By Rich Figel
Noise makes me cranky, especially when I'm trying to relax and unwind. Unfortunately, we live in an increasingly noisy world, where consideration for others has become a thing of the past. Take Zumba, for example. At first, I thought instructors blasted music at ear-splitting levels because they believed that sound waves could somehow help break down fat molecules while sweaty participants danced around in close proximity to each other. Not my idea of a fun work-out, but whatever.
The problem is many of these Zumba sessions are conducted in places that are next to public areas. When my wife and I were vacationing on the Big Island and trying to enjoy the peace and tranquility of snorkeling at Kahaluu Beach awhile back, we began to hear loud thumping -- underwater. It was coming from a Zumba class on the hotel grounds next to the bay. Then this past weekend while playing tennis, for about two hours we were subjected to the same super-amplified noise assault, which was coming from a Zumba "fundraiser" (i.e., recruitment event) at the elementary school next to the Kailua public tennis courts. The din made it difficult for tennis players to concentrate on their game.
Rather than assume the Zumba organizers and participants are just plain rude and inconsiderate of people who live, work or play in the vicinity, I have come to the conclusion that they are hard of hearing and must play music at those mind-numbing levels in order to coordinate their movements. Ergo, Zumba causes deafness.
Lest you think I'm being facetious, recent studies show an alarming number of young and middle-aged people are turning up in doctors' offices with hearing loss problems. In part, it's because of wearing ear buds and playing their iPods at high volume. I suspect it's also a result of those amped-up car stereos or going to clubs that turn up the bass so loud it causes windows to rattle, while creating the uncomfortable sensation that you're about to lose control of your bowels.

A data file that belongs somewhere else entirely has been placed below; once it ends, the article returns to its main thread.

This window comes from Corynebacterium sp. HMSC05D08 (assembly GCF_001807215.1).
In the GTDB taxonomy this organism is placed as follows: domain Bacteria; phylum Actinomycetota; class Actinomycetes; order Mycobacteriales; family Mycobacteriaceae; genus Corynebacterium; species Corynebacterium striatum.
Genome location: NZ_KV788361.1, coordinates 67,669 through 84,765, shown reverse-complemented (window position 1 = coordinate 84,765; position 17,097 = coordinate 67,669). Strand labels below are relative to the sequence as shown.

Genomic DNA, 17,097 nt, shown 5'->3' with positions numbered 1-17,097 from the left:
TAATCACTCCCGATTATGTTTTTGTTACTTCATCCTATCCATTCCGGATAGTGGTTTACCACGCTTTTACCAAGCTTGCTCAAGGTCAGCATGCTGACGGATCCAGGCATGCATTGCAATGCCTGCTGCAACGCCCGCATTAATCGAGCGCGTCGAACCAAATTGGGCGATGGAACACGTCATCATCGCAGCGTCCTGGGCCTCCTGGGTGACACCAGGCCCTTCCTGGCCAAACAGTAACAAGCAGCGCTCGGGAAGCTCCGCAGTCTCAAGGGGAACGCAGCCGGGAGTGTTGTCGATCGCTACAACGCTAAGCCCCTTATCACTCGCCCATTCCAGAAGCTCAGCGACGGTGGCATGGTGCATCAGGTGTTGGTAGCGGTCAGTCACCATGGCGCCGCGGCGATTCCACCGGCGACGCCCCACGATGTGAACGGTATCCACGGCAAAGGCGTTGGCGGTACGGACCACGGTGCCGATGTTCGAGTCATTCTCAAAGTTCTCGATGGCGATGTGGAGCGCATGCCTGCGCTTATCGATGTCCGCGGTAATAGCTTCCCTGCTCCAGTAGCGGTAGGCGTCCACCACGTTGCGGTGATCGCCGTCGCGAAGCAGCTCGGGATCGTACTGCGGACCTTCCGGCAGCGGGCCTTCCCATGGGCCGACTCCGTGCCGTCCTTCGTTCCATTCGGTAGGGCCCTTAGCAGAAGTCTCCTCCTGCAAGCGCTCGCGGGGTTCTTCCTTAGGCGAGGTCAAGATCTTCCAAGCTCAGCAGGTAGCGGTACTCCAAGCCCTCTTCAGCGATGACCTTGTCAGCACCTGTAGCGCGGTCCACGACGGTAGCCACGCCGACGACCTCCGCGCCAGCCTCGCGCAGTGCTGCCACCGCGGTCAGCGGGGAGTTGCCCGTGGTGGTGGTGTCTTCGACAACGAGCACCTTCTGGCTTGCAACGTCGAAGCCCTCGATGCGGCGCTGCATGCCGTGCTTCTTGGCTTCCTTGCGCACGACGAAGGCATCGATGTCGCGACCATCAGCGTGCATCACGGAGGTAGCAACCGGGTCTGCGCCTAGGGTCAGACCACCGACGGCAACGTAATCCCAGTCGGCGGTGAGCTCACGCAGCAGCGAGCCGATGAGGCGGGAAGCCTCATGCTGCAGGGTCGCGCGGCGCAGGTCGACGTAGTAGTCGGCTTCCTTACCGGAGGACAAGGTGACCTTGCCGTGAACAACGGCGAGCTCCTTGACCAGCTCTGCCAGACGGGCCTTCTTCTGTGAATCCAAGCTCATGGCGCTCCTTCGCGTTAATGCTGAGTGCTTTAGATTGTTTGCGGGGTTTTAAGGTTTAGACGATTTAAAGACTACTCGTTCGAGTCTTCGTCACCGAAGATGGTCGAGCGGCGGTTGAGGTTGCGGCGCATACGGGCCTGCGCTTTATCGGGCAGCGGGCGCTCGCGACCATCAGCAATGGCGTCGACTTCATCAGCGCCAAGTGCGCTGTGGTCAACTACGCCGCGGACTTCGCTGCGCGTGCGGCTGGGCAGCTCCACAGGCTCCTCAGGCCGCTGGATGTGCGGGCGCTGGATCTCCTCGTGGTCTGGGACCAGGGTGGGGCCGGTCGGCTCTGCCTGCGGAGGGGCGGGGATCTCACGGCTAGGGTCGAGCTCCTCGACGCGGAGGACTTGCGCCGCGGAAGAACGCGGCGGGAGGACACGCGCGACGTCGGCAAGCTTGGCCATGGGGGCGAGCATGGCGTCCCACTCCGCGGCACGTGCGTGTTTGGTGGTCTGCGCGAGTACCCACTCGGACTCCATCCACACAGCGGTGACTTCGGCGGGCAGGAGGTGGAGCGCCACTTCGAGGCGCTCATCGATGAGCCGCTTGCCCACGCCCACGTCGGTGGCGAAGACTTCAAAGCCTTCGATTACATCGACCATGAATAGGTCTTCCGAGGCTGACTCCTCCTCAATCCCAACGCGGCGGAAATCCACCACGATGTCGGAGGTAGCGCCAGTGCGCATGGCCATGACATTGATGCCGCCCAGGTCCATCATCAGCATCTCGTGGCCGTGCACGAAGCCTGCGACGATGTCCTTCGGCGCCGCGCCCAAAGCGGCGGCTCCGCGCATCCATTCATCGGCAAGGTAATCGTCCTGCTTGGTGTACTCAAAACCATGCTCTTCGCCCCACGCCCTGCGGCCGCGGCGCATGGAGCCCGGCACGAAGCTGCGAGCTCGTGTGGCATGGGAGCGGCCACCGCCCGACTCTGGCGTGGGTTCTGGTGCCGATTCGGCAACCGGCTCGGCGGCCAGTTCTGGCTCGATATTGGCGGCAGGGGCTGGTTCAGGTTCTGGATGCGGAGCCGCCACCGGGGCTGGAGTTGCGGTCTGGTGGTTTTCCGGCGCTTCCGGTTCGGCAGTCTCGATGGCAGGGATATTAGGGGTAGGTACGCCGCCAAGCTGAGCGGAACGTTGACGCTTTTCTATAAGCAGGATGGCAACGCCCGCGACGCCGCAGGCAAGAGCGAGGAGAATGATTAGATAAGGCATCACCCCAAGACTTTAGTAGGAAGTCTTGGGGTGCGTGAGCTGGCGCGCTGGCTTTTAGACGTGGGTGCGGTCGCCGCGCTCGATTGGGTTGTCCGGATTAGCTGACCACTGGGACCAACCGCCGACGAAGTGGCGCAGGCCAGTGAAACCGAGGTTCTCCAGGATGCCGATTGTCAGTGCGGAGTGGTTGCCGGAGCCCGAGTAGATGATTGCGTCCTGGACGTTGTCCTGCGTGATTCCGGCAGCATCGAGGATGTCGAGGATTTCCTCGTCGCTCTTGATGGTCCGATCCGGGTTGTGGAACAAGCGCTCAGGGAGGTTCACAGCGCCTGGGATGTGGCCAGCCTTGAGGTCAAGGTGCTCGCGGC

Noise pollution is a serious problem. It increases stress levels and diminishes the quality of life. When you think about it, isn't that one reason people enjoy going to the beach or swimming in the ocean? We need to have places where we can escape noise and let our minds wander while we enjoy natural sounds. So, to all you Zumba enthusiasts, PLEASE be mindful of others who may not appreciate being subjected to your taste in music, played at levels that belong in a rock concert arena. Thank you.
In part, this rant was inspired by an interview we just did with professional hypnotherapist, Mindy Ash for an upcoming Career Changers TV show segment. As she walked us through a typical session with a client, I was struck by what she said: all hypnosis is self-hypnosis. Mindy explained how she got into her field through her exposure to self-help motivational programs and Neuro-Linguistic Programming techniques that teach the power of words and positive thinking. A key component to it working is the ability to clear your mind of distractions -- and noise. I believe that the rise in number of reported ADHD cases among kids and adults is largely related to people being subjected to too much artificial noise from TVs, music players, computers, and cell phones.
With all the competing sounds and distractions, is it any wonder students in the classroom and employees at work seem less focused on tasks they're asked to perform? And even when the noise is turned off, it's still there in your head, like an ear worm. Interestingly, I wasn't planning on doing a blog post today. But during Mindy's demo session for our TV shoot, she planted the suggestion "Do it now" in her client's subconscious... and ever since then, I've been thinking I need to, well, do it now. Here's the link to her website.
You can check out our latest show, which features segments on Paul Brown and Loco Boutique's General Manager with advice for retail businesses, by visiting www.CareerChangers.TV for daily viewing times on OC16. Videos from past and current episodes are also posted on the CCTV YouTube Channel. Thanks for watching!